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Aprons for plastic track

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  • #61
    Has anyone downloaded the apron files to print? The file shows up on my build plate sized at like 3mm what are the correct sizes to print them out? HELP

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    • #62
      When that happens, it's usually a difference between cm and mm for the file and what the program is expecting. In your case, your program was expecting MM but got a file in CM. Scale it by a factor of 10. That usually means you're setting the scale to 1000% (e.g. 100% x 10).
      Sometimes it's the other way around, and you set the scale to 10 to get something that is WAY too BIG back down to normal size.
      Try that, and see if it looks right.

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      • #63
        Ok that helped I found a conversion chart from MM to Inches worked really well printed out a 9in straight apron for a test piece fits like a glove.
        20200525_122849.jpg20200525_122900.jpg20200525_122944.jpg20200525_123320.jpg

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        • #64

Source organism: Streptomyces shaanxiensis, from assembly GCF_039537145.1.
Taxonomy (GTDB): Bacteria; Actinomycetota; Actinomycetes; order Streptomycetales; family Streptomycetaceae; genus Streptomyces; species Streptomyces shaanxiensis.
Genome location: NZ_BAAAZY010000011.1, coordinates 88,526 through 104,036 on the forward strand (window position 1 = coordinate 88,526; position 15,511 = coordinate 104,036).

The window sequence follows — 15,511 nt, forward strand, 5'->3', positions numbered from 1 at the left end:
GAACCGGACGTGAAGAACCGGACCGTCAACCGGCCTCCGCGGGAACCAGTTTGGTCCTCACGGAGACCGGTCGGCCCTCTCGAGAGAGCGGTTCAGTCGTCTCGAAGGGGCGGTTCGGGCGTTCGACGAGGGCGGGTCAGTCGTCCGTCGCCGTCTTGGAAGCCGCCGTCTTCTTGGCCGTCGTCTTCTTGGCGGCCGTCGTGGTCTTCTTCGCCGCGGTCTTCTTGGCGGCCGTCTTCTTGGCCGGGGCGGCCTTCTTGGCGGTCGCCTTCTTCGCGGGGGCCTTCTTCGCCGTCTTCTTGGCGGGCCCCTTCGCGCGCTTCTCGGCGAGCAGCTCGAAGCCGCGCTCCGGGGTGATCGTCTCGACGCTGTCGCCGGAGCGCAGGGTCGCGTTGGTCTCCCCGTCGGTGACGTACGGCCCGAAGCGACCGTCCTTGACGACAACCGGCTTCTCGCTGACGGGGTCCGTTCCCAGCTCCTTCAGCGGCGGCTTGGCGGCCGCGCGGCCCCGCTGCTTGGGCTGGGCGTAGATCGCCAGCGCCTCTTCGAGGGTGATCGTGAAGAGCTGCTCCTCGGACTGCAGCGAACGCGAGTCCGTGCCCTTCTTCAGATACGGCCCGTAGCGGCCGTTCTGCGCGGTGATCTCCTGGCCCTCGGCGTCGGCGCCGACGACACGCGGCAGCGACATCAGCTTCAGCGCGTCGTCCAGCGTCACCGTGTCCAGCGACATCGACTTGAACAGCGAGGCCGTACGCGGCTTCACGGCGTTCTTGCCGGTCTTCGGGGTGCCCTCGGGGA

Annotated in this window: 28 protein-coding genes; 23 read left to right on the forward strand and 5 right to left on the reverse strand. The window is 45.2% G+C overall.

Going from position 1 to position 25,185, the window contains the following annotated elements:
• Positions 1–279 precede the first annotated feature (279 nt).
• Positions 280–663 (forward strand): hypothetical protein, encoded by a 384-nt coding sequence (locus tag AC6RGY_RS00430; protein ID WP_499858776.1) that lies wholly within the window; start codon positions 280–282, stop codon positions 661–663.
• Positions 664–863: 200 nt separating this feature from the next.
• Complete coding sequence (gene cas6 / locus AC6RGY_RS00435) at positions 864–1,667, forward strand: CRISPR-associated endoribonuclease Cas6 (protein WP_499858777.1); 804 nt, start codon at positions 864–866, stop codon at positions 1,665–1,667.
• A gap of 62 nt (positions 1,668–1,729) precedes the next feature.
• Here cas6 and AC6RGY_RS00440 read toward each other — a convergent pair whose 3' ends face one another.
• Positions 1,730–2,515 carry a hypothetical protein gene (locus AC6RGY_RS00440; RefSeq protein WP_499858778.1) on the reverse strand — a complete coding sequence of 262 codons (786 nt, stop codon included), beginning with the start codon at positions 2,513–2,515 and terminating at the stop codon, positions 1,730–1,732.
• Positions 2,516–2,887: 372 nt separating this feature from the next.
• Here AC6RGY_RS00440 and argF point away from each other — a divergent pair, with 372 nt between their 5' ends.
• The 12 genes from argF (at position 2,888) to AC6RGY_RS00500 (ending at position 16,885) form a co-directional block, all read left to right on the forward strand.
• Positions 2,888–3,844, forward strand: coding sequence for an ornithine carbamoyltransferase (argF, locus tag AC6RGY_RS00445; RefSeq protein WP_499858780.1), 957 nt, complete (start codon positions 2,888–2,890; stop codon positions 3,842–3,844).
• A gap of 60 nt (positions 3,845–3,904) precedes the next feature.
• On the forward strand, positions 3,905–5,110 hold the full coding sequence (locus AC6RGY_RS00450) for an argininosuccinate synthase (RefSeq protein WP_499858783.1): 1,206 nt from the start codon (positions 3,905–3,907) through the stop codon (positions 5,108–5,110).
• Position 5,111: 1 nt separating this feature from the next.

Hi guys,

          can anyone help me please find the STL files? 3D printer on hand, would like to add those aprons for my 4lane hometrack!

          Thanks, Nico

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          • #65
            It looks like the files are no longer available from his site. I never saw a link to Shapeways or a file sharing site like Thingiverse. I just did some searching and was not able to find them, either. Hopefully he sees this and provides the files or a link to where they can still be downloaded.

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            • #66
              I am currently investigating the idea of cutting aprons out of a hard rubber sheet. I have contacted a local rubber working company to see about the feasibility and cost. The basic idea is this...

              If the assumption is an 18" radius curve (36" diameter on the outside edge) is the largest plastic curve available, then a circle is cut from rubber which is 39" in diameter. Then within this circle, other circles are cut moving in every 1.5", eventually leaving you with a bunch of concentric circles 1.5" wide.

              The largest circle would be the outside apron of an 18" radius curve. The next smaller one would be the inside apron of a 21" curve (currently with no useful function). Moving down one more circle is the outside apron of the 15" curve, followed by the inside of the 18" curve and so on until you are left with a solid circle 6" in diameter which is the inside of a 6" curve.

              This means the entire rubber sheet is used with almost no wasted material. Once I get an idea of the cost I will know whether the idea is feasible.

              Of course the same idea could be used on other material such as MDF.

              Anyone see a reason this would not work?

              Joe